Aside from grumblings on the left about endless war in Afghanistan, Tom Brokaw is right:
Notice anything missing on the campaign landscape?
How about war? The United States is now in its ninth year of fighting in Afghanistan and Iraq, the longest wars in American history. Almost 5,000 men and women have been killed. More than 30,000 have been wounded, some so gravely they’re returning home to become, effectively, wards of their families and communities.
In those nine years, the United States has spent more than $1 trillion on combat operations and other parts of the war effort, including foreign aid, reconstruction projects, embassy costs and veterans’ health care. And the end is not in sight.
So why aren’t the wars and their human and economic consequences front and center in this campaign, right up there with jobs and taxes? The answer is very likely that the vast majority of Americans wake up every day worrying, with good reason, about their economic security, but they can opt out of the call to arms. Unless they are enlisted in the armed services — or have a family member who has stepped forward — nothing much is asked of them in the war effort.
Perhaps the way to bring it front and center is to put it in purely financial terms:
CostOfWar lets you measure the tradeoffs of the trillion+ spent on those two wars. You can spend hours on the site researching the cops, nurses, teachers and infrastructure we could have paid for with the billions spent on Iraq.
I’d like to focus on one particularly stunning number put forth by Arlen Specter. Granted, he wasn’t doing it in the context of the cost of war, but it’s a perfect example of why we need to be dubious about the growing consensus that Iraq was a success:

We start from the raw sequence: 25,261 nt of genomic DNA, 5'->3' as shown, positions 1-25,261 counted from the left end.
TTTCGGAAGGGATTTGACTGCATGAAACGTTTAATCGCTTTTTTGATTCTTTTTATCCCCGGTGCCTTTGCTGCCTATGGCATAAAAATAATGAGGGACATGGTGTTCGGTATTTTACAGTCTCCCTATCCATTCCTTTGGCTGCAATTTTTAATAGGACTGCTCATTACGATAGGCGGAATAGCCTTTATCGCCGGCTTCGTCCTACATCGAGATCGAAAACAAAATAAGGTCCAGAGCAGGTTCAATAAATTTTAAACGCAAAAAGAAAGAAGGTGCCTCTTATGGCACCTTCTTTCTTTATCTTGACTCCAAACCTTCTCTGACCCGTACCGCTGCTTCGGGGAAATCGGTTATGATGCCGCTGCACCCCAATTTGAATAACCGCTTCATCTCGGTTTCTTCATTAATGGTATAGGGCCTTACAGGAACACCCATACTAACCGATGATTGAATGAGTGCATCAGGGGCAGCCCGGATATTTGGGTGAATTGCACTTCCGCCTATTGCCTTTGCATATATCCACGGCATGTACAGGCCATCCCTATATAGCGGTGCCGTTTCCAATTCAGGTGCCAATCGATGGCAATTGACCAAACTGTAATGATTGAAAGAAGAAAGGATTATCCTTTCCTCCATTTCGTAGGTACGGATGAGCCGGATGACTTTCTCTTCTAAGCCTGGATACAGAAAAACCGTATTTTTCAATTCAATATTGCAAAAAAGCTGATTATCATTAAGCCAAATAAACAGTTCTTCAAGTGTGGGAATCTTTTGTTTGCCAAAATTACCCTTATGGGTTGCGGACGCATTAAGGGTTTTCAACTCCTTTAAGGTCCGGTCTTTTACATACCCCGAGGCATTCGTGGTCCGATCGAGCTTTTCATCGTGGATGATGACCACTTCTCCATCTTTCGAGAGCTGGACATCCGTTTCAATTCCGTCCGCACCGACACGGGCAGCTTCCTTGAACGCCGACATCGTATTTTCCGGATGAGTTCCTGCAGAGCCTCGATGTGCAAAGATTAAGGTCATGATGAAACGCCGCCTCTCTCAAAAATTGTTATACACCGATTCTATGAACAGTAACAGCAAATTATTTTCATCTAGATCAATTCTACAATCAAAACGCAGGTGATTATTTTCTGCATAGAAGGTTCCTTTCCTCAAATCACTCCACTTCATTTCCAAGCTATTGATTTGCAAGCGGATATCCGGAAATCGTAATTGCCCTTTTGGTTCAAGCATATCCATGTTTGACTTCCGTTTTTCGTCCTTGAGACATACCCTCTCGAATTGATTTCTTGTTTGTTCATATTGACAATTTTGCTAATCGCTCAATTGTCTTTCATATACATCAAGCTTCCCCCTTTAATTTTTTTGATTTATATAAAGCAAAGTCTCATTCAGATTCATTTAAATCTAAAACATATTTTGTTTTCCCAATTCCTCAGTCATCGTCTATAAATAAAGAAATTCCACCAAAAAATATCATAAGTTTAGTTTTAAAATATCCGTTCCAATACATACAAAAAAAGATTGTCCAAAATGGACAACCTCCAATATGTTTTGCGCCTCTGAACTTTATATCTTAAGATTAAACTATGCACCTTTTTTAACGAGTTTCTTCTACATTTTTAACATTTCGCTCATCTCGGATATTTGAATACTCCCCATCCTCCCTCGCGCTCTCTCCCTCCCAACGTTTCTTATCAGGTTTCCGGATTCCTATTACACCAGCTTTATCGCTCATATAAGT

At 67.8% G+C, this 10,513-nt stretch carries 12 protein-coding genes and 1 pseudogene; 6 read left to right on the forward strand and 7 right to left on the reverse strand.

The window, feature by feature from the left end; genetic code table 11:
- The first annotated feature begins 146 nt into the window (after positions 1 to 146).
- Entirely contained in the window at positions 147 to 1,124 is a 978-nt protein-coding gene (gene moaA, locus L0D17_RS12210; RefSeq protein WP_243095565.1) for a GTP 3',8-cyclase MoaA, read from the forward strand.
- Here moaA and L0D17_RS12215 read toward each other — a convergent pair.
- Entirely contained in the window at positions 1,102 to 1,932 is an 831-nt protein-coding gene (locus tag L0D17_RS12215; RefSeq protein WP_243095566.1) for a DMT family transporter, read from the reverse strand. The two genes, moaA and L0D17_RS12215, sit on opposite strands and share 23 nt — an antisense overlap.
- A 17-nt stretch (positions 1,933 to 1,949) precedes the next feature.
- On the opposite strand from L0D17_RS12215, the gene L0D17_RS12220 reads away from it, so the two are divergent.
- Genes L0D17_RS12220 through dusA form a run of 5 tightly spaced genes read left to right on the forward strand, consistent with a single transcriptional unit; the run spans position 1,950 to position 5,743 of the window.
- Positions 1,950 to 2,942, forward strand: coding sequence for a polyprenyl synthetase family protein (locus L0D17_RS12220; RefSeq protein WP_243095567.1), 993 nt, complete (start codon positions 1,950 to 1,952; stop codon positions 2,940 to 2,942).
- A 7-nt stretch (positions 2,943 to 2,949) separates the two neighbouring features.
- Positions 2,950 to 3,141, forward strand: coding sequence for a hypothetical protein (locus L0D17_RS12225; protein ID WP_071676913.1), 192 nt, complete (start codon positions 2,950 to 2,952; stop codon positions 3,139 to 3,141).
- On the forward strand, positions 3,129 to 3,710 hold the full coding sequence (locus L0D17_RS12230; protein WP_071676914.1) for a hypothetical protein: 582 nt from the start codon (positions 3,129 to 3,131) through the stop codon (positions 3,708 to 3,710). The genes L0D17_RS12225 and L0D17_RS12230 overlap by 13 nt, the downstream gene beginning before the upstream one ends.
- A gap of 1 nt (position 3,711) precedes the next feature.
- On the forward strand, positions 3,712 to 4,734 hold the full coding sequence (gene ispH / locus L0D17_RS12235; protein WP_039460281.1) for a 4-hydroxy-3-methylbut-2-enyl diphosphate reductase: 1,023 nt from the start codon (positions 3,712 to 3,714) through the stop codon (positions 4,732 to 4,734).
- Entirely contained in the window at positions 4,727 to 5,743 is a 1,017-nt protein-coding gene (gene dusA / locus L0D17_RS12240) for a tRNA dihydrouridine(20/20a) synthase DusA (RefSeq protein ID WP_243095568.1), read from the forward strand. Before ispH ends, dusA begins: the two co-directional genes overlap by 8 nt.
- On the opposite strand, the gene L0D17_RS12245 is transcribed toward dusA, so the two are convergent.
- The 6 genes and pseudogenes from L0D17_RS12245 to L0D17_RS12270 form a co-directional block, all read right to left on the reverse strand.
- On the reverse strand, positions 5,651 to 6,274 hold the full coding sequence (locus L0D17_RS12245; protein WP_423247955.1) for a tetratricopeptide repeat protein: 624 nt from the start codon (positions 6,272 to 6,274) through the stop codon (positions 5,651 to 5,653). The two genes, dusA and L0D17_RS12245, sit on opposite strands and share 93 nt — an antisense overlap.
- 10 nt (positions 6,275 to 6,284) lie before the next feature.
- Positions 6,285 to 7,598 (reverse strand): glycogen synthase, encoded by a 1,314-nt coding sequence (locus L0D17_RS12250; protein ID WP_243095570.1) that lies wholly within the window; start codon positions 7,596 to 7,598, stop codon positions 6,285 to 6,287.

It is my opinion that it is scandalous in this country that we haven’t done more by way of combating these illnesses. I requested an estimate from the cancer community of what it would take to make a major attack to virtually cure cancer. We can’t talk about curing cancer, but the kind of a major attack which would reduce cancer vary materially. We got back a figure of $335 billion over 15 years. Well, those are big numbers, but they would pay off in very substantial rewards when you consider the cost of cancer is over $200 billion a year. The cost of heart disease is almost $450 billion a year. There are ways and economies within the Federal budget to deal with those issues.
Specter asked a fundamental question: what would it cost to cure cancer? The number he was given was less than half the cost of the Iraq war. To launch a frontal assault on cancer and save innumerable lives.
It is an unspeakable travesty that we can afford to go to war based on lies and deceptions, causing the death and injury of hundreds of thousands, but we can’t spend the money it takes to embark on an assault against a scourge like cancer.